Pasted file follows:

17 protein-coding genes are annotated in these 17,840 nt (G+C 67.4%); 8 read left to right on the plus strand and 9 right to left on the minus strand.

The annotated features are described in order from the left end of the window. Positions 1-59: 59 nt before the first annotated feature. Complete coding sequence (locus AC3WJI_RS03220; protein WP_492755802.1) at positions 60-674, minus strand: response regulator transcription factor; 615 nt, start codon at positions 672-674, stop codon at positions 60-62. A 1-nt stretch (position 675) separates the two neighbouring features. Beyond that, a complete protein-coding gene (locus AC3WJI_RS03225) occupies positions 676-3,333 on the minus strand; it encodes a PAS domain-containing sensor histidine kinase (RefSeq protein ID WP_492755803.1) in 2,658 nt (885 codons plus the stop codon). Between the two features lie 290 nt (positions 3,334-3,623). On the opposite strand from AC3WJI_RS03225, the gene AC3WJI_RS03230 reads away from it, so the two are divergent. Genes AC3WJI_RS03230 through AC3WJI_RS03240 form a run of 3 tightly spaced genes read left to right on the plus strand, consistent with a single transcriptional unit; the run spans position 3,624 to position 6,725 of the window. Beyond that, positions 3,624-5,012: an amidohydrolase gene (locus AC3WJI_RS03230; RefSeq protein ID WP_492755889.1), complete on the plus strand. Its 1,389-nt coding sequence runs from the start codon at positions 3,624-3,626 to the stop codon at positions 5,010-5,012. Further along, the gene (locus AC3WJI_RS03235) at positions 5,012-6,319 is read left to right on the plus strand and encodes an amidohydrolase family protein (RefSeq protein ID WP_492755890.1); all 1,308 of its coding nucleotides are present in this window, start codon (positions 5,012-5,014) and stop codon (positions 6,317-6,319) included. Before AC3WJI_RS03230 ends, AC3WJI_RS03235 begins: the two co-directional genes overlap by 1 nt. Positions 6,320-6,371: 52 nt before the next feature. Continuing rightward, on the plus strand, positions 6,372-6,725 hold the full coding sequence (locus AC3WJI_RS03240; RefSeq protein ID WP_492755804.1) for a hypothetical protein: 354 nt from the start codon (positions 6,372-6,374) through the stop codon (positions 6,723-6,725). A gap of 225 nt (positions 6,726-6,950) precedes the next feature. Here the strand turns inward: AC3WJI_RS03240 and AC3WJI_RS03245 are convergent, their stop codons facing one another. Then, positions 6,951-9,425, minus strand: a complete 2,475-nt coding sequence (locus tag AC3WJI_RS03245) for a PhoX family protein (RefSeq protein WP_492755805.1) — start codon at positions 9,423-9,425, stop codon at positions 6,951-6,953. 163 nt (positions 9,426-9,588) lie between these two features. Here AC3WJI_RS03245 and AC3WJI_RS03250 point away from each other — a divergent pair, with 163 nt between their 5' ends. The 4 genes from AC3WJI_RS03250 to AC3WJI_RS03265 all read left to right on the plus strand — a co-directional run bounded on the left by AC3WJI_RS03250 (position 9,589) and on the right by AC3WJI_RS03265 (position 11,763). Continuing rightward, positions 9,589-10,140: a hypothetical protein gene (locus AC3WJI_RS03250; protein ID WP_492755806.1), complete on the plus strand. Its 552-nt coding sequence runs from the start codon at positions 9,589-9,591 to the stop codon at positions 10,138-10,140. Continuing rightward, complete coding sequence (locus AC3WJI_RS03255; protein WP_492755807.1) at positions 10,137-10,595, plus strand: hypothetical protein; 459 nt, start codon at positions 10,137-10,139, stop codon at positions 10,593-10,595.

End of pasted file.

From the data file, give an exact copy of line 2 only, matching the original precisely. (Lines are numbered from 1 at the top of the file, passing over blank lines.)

The annotated features are described in order from the left end of the window. Positions 1-59: 59 nt before the first annotated feature. Complete coding sequence (locus AC3WJI_RS03220; protein WP_492755802.1) at positions 60-674, minus strand: response regulator transcription factor; 615 nt, start codon at positions 672-674, stop codon at positions 60-62. A 1-nt stretch (position 675) separates the two neighbouring features. Beyond that, a complete protein-coding gene (locus AC3WJI_RS03225) occupies positions 676-3,333 on the minus strand; it encodes a PAS domain-containing sensor histidine kinase (RefSeq protein ID WP_492755803.1) in 2,658 nt (885 codons plus the stop codon). Between the two features lie 290 nt (positions 3,334-3,623). On the opposite strand from AC3WJI_RS03225, the gene AC3WJI_RS03230 reads away from it, so the two are divergent. Genes AC3WJI_RS03230 through AC3WJI_RS03240 form a run of 3 tightly spaced genes read left to right on the plus strand, consistent with a single transcriptional unit; the run spans position 3,624 to position 6,725 of the window. Beyond that, positions 3,624-5,012: an amidohydrolase gene (locus AC3WJI_RS03230; RefSeq protein ID WP_492755889.1), complete on the plus strand. Its 1,389-nt coding sequence runs from the start codon at positions 3,624-3,626 to the stop codon at positions 5,010-5,012. Further along, the gene (locus AC3WJI_RS03235) at positions 5,012-6,319 is read left to right on the plus strand and encodes an amidohydrolase family protein (RefSeq protein ID WP_492755890.1); all 1,308 of its coding nucleotides are present in this window, start codon (positions 5,012-5,014) and stop codon (positions 6,317-6,319) included. Before AC3WJI_RS03230 ends, AC3WJI_RS03235 begins: the two co-directional genes overlap by 1 nt. Positions 6,320-6,371: 52 nt before the next feature. Continuing rightward, on the plus strand, positions 6,372-6,725 hold the full coding sequence (locus AC3WJI_RS03240; RefSeq protein ID WP_492755804.1) for a hypothetical protein: 354 nt from the start codon (positions 6,372-6,374) through the stop codon (positions 6,723-6,725). A gap of 225 nt (positions 6,726-6,950) precedes the next feature. Here the strand turns inward: AC3WJI_RS03240 and AC3WJI_RS03245 are convergent, their stop codons facing one another. Then, positions 6,951-9,425, minus strand: a complete 2,475-nt coding sequence (locus tag AC3WJI_RS03245) for a PhoX family protein (RefSeq protein WP_492755805.1) — start codon at positions 9,423-9,425, stop codon at positions 6,951-6,953. 163 nt (positions 9,426-9,588) lie between these two features. Here AC3WJI_RS03245 and AC3WJI_RS03250 point away from each other — a divergent pair, with 163 nt between their 5' ends. The 4 genes from AC3WJI_RS03250 to AC3WJI_RS03265 all read left to right on the plus strand — a co-directional run bounded on the left by AC3WJI_RS03250 (position 9,589) and on the right by AC3WJI_RS03265 (position 11,763). Continuing rightward, positions 9,589-10,140: a hypothetical protein gene (locus AC3WJI_RS03250; protein ID WP_492755806.1), complete on the plus strand. Its 552-nt coding sequence runs from the start codon at positions 9,589-9,591 to the stop codon at positions 10,138-10,140. Continuing rightward, complete coding sequence (locus AC3WJI_RS03255; protein WP_492755807.1) at positions 10,137-10,595, plus strand: hypothetical protein; 459 nt, start codon at positions 10,137-10,139, stop codon at positions 10,593-10,595.